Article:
LINCOLN, Maine — Leslie Perry attended a candlelight vigil as part of International Overdose Awareness Day with the memory of her boyfriend, Michael Ranke, in mind.

Perry of Corinna was among about 25 people who attended the Wednesday vigil, co-hosted by the River Coalition and the Save a Life Task Force of Lincoln, at Prince Thomas Park on the shore of Mattanawcook Lake.

Ranke was tall, dark and handsome and had a great sense of humor, Perry said, but it was his cooking that really put him into her heart. A culinary school graduate, Ranke loved to take home lobsters from work — he was a lobsterman — and boil them for dinner. His lobster alfredo, crabmeat rolls, blueberry pancakes and especially his steak bombs were delicious, she said.

Perry said the 44-year-old Ranke died of an overdose of heroin cut with the painkiller fentanyl on Sept. 18, 2015.

People attended the vigil to honor the memory of departed loved ones, including Ranke, and those still in the fight against addiction.

Perry called life without Ranke “a living hell, plain and simple.”

“There’s a lot of whys and what ifs with it all,” Perry said.

Drug-related fatal overdoses hit a record high of 272 in 2015. In the first six months of 2016, 189 people in Maine died by drug overdose, which is up 50 percent over the same time last year, according to a preliminary analysis compiled by Dr. Marcella Sorg, a University of Maine medical and forensic anthropologist who analyzes overdose deaths for the state’s attorney general. The attorney general’s office released the data last week.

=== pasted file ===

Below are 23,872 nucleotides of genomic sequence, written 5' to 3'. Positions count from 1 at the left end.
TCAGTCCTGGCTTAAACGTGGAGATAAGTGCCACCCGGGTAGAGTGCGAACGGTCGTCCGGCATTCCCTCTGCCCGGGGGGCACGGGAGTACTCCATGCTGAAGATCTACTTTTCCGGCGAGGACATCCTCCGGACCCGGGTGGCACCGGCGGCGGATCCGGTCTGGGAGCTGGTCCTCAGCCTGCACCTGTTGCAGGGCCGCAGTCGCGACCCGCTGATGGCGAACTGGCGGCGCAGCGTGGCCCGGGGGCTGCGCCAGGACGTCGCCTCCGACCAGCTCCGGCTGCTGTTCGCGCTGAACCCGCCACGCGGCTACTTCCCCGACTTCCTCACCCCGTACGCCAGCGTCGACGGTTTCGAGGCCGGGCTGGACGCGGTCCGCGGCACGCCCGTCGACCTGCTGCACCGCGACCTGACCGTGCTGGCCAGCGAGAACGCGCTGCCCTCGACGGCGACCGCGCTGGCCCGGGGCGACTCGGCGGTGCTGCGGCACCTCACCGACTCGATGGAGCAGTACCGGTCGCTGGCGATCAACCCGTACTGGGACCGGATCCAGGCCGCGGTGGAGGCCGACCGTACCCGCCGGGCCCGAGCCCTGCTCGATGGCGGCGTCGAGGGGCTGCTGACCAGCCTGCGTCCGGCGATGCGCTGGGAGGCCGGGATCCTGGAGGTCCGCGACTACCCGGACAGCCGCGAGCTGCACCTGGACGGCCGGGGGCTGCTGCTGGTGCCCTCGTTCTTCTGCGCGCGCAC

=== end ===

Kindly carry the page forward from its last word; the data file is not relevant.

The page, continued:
The local organizer of the vigil, Jessica Osnoe of Lincoln, said she hoped the vigil, and stories such as Ranke’s, would ease the stigma surrounding addiction.

“Until I got with him, I knew heroin as something that nasty people sitting under a bridge did,” Perry said. “It was something for people at the bottom of the barrel to do.”

Ranke was different, she said. He was a hardworking man who fell into drug addiction because of chronic back pain and the stress of a divorce, Perry said. He was described as a good son and a great parent.

Osnoe said she hoped that the vigil would inspire more addicts to get help. She encouraged people to join the Save a Life Task Force, which was established in April 2014 by a group of residents concerned with the substance use epidemic in the Lincoln area. It hosts monthly meetings in the Lincoln Lakes region. Information about the group is available at its LincolnSaveALife Facebook page.

“One of the greatest things about doing these events,” Osnoe said, “is that the whole world is doing something for Overdose Awareness Day. We are lighting up the world tonight.”

BDN writer Nok-Noi Ricker contributed to this report.